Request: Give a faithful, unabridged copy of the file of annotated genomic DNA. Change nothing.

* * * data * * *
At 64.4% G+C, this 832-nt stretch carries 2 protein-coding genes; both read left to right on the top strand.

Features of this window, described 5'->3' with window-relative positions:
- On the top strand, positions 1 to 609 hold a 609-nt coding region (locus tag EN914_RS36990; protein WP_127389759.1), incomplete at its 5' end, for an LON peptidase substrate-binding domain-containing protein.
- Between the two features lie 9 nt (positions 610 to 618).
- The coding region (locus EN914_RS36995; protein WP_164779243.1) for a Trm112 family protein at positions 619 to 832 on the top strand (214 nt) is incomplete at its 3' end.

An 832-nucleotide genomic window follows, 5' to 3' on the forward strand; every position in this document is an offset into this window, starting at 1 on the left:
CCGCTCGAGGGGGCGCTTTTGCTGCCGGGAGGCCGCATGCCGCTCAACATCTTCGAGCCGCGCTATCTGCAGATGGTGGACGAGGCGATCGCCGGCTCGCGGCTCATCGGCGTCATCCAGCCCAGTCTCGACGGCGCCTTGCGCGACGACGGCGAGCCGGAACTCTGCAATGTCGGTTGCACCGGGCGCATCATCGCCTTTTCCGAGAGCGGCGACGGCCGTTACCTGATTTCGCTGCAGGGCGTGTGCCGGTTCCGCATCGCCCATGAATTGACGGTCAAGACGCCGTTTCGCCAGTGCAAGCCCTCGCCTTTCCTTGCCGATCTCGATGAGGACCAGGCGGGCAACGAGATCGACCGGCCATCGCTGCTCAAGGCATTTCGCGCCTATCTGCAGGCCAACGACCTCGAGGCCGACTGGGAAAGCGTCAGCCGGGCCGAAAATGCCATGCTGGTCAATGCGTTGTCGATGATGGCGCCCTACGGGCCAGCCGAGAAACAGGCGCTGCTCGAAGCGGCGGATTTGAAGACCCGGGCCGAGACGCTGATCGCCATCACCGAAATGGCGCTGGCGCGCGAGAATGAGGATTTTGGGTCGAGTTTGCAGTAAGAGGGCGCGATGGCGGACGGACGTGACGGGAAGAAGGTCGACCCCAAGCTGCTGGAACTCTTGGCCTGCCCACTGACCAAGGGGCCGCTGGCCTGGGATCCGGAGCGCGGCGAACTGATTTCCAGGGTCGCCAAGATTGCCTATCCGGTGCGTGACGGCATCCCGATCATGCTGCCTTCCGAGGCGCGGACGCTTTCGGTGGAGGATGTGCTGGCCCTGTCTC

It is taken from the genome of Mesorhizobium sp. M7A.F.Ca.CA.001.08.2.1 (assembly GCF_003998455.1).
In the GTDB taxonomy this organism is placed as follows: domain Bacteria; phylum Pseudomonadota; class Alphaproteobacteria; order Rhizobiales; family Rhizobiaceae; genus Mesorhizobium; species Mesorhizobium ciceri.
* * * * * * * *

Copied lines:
At 64.4% G+C, this 832-nt stretch carries 2 protein-coding genes; both read left to right on the top strand.

Features of this window, described 5'->3' with window-relative positions:
- On the top strand, positions 1 to 609 hold a 609-nt coding region (locus tag EN914_RS36990; protein WP_127389759.1), incomplete at its 5' end, for an LON peptidase substrate-binding domain-containing protein.
- Between the two features lie 9 nt (positions 610 to 618).
- The coding region (locus EN914_RS36995; protein WP_164779243.1) for a Trm112 family protein at positions 619 to 832 on the top strand (214 nt) is incomplete at its 3' end.

An 832-nucleotide genomic window follows, 5' to 3' on the forward strand; every position in this document is an offset into this window, starting at 1 on the left:
CCGCTCGAGGGGGCGCTTTTGCTGCCGGGAGGCCGCATGCCGCTCAACATCTTCGAGCCGCGCTATCTGCAGATGGTGGACGAGGCGATCGCCGGCTCGCGGCTCATCGGCGTCATCCAGCCCAGTCTCGACGGCGCCTTGCGCGACGACGGCGAGCCGGAACTCTGCAATGTCGGTTGCACCGGGCGCATCATCGCCTTTTCCGAGAGCGGCGACGGCCGTTACCTGATTTCGCTGCAGGGCGTGTGCCGGTTCCGCATCGCCCATGAATTGACGGTCAAGACGCCGTTTCGCCAGTGCAAGCCCTCGCCTTTCCTTGCCGATCTCGATGAGGACCAGGCGGGCAACGAGATCGACCGGCCATCGCTGCTCAAGGCATTTCGCGCCTATCTGCAGGCCAACGACCTCGAGGCCGACTGGGAAAGCGTCAGCCGGGCCGAAAATGCCATGCTGGTCAATGCGTTGTCGATGATGGCGCCCTACGGGCCAGCCGAGAAACAGGCGCTGCTCGAAGCGGCGGATTTGAAGACCCGGGCCGAGACGCTGATCGCCATCACCGAAATGGCGCTGGCGCGCGAGAATGAGGATTTTGGGTCGAGTTTGCAGTAAGAGGGCGCGATGGCGGACGGACGTGACGGGAAGAAGGTCGACCCCAAGCTGCTGGAACTCTTGGCCTGCCCACTGACCAAGGGGCCGCTGGCCTGGGATCCGGAGCGCGGCGAACTGATTTCCAGGGTCGCCAAGATTGCCTATCCGGTGCGTGACGGCATCCCGATCATGCTGCCTTCCGAGGCGCGGACGCTTTCGGTGGAGGATGTGCTGGCCCTGTCTC

It is taken from the genome of Mesorhizobium sp. M7A.F.Ca.CA.001.08.2.1 (assembly GCF_003998455.1).
In the GTDB taxonomy this organism is placed as follows: domain Bacteria; phylum Pseudomonadota; class Alphaproteobacteria; order Rhizobiales; family Rhizobiaceae; genus Mesorhizobium; species Mesorhizobium ciceri.